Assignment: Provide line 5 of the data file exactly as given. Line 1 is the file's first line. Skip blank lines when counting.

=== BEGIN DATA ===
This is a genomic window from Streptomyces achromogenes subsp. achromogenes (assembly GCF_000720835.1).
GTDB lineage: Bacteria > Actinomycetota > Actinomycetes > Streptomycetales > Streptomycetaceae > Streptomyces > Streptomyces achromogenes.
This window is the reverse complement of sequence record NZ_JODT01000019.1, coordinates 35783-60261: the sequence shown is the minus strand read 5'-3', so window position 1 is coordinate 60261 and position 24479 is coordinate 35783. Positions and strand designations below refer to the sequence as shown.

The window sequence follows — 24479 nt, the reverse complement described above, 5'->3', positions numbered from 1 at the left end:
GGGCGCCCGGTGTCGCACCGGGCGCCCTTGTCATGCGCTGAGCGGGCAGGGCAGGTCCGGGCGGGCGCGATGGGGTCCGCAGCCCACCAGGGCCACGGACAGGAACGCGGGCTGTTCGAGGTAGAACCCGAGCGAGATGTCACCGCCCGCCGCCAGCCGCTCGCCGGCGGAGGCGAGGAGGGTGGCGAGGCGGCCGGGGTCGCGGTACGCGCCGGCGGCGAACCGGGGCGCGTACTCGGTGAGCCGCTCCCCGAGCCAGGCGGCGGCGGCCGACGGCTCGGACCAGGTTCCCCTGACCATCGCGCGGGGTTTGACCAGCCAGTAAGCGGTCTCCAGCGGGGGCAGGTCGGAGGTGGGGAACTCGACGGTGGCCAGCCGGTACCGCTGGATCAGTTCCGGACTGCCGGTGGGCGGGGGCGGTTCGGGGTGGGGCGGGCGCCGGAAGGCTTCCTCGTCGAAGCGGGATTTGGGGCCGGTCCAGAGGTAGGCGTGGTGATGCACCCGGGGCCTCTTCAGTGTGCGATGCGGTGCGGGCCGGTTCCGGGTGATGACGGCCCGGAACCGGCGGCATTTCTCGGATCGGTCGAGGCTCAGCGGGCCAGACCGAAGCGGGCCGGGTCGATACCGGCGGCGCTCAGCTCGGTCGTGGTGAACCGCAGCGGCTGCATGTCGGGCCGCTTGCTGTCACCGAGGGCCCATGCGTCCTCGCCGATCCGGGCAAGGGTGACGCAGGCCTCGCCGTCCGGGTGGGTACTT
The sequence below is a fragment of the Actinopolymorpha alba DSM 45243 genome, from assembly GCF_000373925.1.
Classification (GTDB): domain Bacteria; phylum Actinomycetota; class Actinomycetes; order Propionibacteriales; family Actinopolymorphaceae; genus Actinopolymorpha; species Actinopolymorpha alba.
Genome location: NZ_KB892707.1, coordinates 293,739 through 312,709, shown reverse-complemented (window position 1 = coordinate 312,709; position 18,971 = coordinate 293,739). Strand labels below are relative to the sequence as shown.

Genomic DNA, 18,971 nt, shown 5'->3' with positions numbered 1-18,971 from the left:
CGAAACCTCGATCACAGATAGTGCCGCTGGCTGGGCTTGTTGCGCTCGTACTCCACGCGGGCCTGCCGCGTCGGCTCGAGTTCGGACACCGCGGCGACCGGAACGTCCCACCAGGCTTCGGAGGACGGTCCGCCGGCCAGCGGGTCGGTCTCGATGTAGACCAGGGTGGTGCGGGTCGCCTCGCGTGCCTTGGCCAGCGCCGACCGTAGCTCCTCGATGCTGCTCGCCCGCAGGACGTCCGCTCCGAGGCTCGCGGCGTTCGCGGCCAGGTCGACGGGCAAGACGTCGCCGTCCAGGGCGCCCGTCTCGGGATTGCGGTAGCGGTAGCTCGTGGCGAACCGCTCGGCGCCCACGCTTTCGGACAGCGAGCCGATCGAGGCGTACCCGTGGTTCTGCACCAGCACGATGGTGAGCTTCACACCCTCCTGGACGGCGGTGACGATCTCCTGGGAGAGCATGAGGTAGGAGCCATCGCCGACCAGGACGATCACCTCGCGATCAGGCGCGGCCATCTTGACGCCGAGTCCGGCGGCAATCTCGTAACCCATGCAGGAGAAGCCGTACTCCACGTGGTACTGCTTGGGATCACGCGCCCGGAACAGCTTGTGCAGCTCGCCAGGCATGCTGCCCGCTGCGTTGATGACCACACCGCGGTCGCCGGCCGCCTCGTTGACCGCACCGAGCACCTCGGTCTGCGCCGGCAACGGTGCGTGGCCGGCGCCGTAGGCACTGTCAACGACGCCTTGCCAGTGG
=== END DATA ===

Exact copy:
GGGCGCCCGGTGTCGCACCGGGCGCCCTTGTCATGCGCTGAGCGGGCAGGGCAGGTCCGGGCGGGCGCGATGGGGTCCGCAGCCCACCAGGGCCACGGACAGGAACGCGGGCTGTTCGAGGTAGAACCCGAGCGAGATGTCACCGCCCGCCGCCAGCCGCTCGCCGGCGGAGGCGAGGAGGGTGGCGAGGCGGCCGGGGTCGCGGTACGCGCCGGCGGCGAACCGGGGCGCGTACTCGGTGAGCCGCTCCCCGAGCCAGGCGGCGGCGGCCGACGGCTCGGACCAGGTTCCCCTGACCATCGCGCGGGGTTTGACCAGCCAGTAAGCGGTCTCCAGCGGGGGCAGGTCGGAGGTGGGGAACTCGACGGTGGCCAGCCGGTACCGCTGGATCAGTTCCGGACTGCCGGTGGGCGGGGGCGGTTCGGGGTGGGGCGGGCGCCGGAAGGCTTCCTCGTCGAAGCGGGATTTGGGGCCGGTCCAGAGGTAGGCGTGGTGATGCACCCGGGGCCTCTTCAGTGTGCGATGCGGTGCGGGCCGGTTCCGGGTGATGACGGCCCGGAACCGGCGGCATTTCTCGGATCGGTCGAGGCTCAGCGGGCCAGACCGAAGCGGGCCGGGTCGATACCGGCGGCGCTCAGCTCGGTCGTGGTGAACCGCAGCGGCTGCATGTCGGGCCGCTTGCTGTCACCGAGGGCCCATGCGTCCTCGCCGATCCGGGCAAGGGTGACGCAGGCCTCGCCGTCCGGGTGGGTACTT